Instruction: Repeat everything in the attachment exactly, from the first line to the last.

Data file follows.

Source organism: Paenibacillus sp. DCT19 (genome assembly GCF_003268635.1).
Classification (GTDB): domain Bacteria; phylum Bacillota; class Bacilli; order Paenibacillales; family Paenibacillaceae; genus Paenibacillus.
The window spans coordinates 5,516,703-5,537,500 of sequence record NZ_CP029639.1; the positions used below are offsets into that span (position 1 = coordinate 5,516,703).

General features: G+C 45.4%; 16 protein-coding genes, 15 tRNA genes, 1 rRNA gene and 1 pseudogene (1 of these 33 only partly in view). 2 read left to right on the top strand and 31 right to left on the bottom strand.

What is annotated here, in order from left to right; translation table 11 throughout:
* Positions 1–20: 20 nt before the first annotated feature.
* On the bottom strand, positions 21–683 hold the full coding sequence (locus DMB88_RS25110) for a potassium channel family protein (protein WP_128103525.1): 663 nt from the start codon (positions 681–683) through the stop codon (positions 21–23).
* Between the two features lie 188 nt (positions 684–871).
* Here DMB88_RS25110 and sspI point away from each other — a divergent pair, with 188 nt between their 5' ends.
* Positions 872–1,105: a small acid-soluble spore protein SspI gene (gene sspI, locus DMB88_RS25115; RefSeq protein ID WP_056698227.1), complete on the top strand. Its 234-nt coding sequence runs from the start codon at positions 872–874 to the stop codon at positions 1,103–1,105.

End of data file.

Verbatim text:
Source organism: Paenibacillus sp. DCT19 (genome assembly GCF_003268635.1).
Classification (GTDB): domain Bacteria; phylum Bacillota; class Bacilli; order Paenibacillales; family Paenibacillaceae; genus Paenibacillus.
The window spans coordinates 5,516,703-5,537,500 of sequence record NZ_CP029639.1; the positions used below are offsets into that span (position 1 = coordinate 5,516,703).

General features: G+C 45.4%; 16 protein-coding genes, 15 tRNA genes, 1 rRNA gene and 1 pseudogene (1 of these 33 only partly in view). 2 read left to right on the top strand and 31 right to left on the bottom strand.

What is annotated here, in order from left to right; translation table 11 throughout:
* Positions 1–20: 20 nt before the first annotated feature.
* On the bottom strand, positions 21–683 hold the full coding sequence (locus DMB88_RS25110) for a potassium channel family protein (protein WP_128103525.1): 663 nt from the start codon (positions 681–683) through the stop codon (positions 21–23).
* Between the two features lie 188 nt (positions 684–871).
* Here DMB88_RS25110 and sspI point away from each other — a divergent pair, with 188 nt between their 5' ends.
* Positions 872–1,105: a small acid-soluble spore protein SspI gene (gene sspI, locus DMB88_RS25115; RefSeq protein ID WP_056698227.1), complete on the top strand. Its 234-nt coding sequence runs from the start codon at positions 872–874 to the stop codon at positions 1,103–1,105.